“I am an adventure seeker, especially in the outdoors. I love to bike, hike, swim, and ski. Through my many adventures I have learned that each one must be planned with clear purposes and objectives—to summit a peak, to complete a course, or to enjoy the views. I have found that planning with purpose is the best way to ensure that each adventure is successful. We are here on earth in a type of adventure. We left our Heavenly Father to obtain bodies, to be tested, to make covenants, to gain knowledge and experience, and to hopefully return to live with Him. But we do not always remember these purposes. Many who do not have the gospel have forgotten these purposes because of the veil. We often get weighed down by the daily monotony of school, Church, family, and work and forget about our aspirations—aspirations that our Heavenly Father wants us to have. We often even get distracted and waylaid by “good” things.”
Elder Dallin H. Oaks taught that we should remember that it is not enough that something is simply good. He says that sometimes we have to forego some good things in order to choose others that are even better or best because they develop faith in the Lord Jesus Christ and strengthen our testimony.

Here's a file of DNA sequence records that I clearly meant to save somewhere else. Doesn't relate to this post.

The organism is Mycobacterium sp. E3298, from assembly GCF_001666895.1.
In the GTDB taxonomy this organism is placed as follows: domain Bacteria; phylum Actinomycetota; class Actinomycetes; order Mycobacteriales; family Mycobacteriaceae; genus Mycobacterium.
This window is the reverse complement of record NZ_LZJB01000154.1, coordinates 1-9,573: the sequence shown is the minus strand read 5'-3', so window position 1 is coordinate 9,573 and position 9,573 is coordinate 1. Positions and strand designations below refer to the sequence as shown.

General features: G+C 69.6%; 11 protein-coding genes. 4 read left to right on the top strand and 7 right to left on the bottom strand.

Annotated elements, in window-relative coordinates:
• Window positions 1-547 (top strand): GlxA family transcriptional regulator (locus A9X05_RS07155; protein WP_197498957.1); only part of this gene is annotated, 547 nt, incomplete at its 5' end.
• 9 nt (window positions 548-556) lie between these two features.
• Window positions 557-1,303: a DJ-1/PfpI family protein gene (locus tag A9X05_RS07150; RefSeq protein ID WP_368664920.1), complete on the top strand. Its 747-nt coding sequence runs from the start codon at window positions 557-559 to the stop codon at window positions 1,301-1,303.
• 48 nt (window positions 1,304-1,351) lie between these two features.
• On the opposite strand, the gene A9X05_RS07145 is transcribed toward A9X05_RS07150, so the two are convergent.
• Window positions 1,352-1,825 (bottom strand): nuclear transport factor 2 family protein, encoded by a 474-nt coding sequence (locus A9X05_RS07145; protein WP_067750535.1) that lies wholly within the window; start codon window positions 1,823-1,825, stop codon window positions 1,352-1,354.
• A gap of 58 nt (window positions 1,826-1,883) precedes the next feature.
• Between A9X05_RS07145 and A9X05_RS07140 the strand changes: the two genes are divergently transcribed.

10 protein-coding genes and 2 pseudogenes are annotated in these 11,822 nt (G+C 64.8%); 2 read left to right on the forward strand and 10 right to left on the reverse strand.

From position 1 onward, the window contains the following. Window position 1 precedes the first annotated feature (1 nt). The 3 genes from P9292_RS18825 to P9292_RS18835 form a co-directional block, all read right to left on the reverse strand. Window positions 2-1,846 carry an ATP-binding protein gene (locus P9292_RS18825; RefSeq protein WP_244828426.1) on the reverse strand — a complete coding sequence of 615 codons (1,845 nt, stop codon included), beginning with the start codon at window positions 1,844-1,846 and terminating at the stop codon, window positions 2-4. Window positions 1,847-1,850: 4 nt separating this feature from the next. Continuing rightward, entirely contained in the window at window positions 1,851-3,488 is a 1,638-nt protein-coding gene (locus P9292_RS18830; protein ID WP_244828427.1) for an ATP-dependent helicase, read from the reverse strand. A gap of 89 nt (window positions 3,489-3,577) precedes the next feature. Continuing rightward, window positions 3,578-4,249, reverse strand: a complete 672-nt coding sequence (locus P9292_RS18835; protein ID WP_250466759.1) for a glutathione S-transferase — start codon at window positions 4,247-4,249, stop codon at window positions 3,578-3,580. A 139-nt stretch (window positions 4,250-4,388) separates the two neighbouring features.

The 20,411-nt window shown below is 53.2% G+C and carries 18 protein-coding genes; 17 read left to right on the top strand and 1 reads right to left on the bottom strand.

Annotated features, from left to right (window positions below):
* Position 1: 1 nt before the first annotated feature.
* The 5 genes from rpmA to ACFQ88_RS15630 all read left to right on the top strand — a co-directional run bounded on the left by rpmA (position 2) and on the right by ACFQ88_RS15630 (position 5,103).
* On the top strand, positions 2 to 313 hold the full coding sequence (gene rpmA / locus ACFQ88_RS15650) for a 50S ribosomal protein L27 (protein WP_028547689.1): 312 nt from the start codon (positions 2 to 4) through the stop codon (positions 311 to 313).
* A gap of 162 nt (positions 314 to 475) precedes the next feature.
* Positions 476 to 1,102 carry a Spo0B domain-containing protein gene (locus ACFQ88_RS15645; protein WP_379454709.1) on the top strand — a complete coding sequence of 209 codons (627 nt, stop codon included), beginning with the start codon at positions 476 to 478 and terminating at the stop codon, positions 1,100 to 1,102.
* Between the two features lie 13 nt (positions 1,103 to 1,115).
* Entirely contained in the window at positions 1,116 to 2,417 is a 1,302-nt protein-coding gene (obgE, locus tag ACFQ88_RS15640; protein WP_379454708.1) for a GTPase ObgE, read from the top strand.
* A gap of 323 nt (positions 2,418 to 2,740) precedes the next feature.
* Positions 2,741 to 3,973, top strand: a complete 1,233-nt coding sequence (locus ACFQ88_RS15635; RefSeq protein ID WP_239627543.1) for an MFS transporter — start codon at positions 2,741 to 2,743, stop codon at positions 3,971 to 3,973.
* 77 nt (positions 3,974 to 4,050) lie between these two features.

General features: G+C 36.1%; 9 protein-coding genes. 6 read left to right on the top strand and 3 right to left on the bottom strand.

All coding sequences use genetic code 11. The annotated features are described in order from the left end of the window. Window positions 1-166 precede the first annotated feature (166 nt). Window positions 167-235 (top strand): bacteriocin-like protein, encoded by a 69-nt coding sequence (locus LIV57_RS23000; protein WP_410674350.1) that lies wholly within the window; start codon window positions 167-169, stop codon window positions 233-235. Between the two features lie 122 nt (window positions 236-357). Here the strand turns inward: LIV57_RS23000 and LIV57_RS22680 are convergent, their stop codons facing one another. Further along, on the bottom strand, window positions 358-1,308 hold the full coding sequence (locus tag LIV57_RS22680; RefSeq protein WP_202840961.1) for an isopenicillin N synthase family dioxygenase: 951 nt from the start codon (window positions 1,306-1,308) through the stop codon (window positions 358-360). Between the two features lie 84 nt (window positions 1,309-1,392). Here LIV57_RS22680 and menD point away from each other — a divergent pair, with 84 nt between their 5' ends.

What better way to keep the spirit of Christ alive in us always?
Once we are fixed on our purpose, we must determine our course to fulfill our purpose. We have to make a plan for how we will reach our destination.
Sister Penfield continues . . . “The map to navigate life on earth has been provided to us through the restoration of the gospel. The standard works, modern-day prophets, and inspired leaders help us to navigate through the challenges of mortality. Lehi’s dream is a broad sketch of mortality. The later-day prophets fill in the challenges and specific guidance for our day, helping us keep hold of the iron rod. We must determine our course to ensure that our daily choices have a chance of leading us to eternal life—we will not arrive there by chance. In Doctrines and Covenants 132:22 we read, “For strait is the gate, and narrow the way that leadeth unto the exaltation and continuation of the lives.” We need to be on the path when we reach the gate. Having the goal of eternal life, we know where we can look for direction to stay on the narrow way and to find the strait gate.”
President Dieter F. Uchtdorf has said: “We all search for happiness, and we all try to find our own “Happily ever after.” The truth is, God know how to get us there! He has created a map for you; He knows the way . . . the map is available to us all. It gives explicit direction of what to do and where to go to everyone who is striving to come unto Christ. Nevertheless, not all will follow the map. They may look at it. They may think it is reasonable, perhaps even true. But they do not follow the divine directions. Many believe that any road will take them to a “happily ever after.”